Thoracic ultrasound in the diagnosis of malignant pleural effusion
- 1Department of Radiology, Papworth Hospital NHS Foundation Trust, Papworth Everard, Cambridge, UK
- 2Oxford Centre for Respiratory Medicine and University of Oxford, Oxford Radcliffe Hospital, Oxford, UK
- 3Department of Radiology, Oxford Radcliffe Hospital, Oxford, UK
- Dr F V Gleeson, Department of Radiology, Oxford Radcliffe Hospital, Headington, Oxford OX3 7LJ, UK;
- Received 29 June 2008
- Accepted 23 September 2008
- Published Online First 13 October 2008
Background: Malignant pleural effusion (MPE) is a common clinical problem with described investigation pathways. While thoracic ultrasound (TUS) has been shown to be accurate in pleural fluid detection, its use in the diagnosis of malignant pleural disease has not been assessed. A study was undertaken to assess the diagnostic accuracy of TUS in differentiating malignant and benign pleural disease.
Methods: 52 consecutive patients with suspected MPE underwent TUS and contrast-enhanced CT (CECT). TUS was used to assess pleural surfaces using previously published CT imaging criteria for malignancy, diaphragmatic thickness/nodularity, effusion size/nature and presence of hepatic metastasis (in right-sided effusions). A TUS diagnosis of malignant or benign disease was made blind to clinical data/other investigations by a second blinded operator using anonymised TUS video clips. The TUS diagnosis was compared with the definitive clinical diagnosis and in addition to the diagnosis found at CECT.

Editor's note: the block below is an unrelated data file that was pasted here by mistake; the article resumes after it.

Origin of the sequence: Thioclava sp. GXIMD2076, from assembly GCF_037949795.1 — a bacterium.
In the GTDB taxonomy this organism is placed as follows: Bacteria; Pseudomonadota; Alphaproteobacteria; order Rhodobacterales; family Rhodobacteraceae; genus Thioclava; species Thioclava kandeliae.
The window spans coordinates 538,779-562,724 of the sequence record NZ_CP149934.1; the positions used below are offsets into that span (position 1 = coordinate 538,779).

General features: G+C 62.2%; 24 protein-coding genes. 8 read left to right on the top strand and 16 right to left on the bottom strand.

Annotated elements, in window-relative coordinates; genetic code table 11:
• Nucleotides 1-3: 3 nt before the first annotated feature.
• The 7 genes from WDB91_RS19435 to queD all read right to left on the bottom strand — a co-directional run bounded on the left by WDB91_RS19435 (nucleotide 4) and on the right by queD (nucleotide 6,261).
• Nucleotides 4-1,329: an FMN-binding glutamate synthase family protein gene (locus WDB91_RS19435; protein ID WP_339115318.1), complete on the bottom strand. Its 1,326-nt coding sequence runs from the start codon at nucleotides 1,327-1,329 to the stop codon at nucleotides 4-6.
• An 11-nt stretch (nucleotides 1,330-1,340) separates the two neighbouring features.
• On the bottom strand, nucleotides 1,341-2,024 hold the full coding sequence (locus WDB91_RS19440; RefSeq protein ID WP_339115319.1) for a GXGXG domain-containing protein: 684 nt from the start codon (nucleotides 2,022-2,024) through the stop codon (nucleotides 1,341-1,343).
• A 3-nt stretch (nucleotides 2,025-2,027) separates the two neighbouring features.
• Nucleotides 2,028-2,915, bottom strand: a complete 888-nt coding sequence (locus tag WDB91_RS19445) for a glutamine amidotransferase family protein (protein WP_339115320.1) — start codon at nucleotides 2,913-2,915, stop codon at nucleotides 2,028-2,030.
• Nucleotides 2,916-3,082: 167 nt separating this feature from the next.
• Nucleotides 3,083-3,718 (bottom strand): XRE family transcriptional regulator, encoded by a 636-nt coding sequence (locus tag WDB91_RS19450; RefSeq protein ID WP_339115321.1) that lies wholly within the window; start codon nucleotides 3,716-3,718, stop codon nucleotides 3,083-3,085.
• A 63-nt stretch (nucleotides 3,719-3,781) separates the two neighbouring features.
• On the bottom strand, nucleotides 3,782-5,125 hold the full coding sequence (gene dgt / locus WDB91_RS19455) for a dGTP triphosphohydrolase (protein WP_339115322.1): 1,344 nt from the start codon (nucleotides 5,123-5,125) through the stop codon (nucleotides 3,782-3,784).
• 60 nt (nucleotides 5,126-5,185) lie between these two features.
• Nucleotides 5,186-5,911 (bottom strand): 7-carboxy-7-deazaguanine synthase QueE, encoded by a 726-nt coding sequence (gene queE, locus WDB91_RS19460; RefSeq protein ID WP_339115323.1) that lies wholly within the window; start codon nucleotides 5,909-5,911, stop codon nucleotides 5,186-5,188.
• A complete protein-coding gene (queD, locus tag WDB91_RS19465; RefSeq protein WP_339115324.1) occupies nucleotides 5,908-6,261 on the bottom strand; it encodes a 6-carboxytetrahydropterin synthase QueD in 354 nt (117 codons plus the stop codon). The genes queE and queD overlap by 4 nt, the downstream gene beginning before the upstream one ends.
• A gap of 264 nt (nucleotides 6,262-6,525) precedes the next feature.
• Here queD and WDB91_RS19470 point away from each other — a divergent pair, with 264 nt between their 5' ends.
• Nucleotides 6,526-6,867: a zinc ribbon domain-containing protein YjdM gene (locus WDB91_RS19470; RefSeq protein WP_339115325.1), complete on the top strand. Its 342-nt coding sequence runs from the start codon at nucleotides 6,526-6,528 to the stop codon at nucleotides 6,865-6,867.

Results: A definitive malignant diagnosis was based on histocytology (30/33; 91%) and clinical/CT follow-up (3/33; 9%). Benign diagnoses were based on negative histocytology and follow-up over 12 months in 19/19 patients. TUS correctly diagnosed malignancy in 26/33 patients (sensitivity 73%, specificity 100%, positive predictive value 100%, negative predictive value 79%) and benign disease in 19/19. Pleural thickening >1 cm, pleural nodularity and diaphragmatic thickening >7 mm were highly suggestive of malignant disease.
Conclusion: TUS is useful in differentiating malignant from benign pleural disease in patients presenting with suspected MPE and may become an important adjunct in the diagnostic pathway.
See Editorial, p 97
▸ Additional details of the techniques, statistical analysis and figures are published online only at http://thorax.bmj.com/content/vol64/issue2
Funding: None specific to this study. NMR is funded by an MRC Training Fellowship.
Competing interests: None.
Ethics approval: The study was discussed with the Chair of the Oxford Research Ethics Committee and considered an audit of practice not requiring specific ethics approval.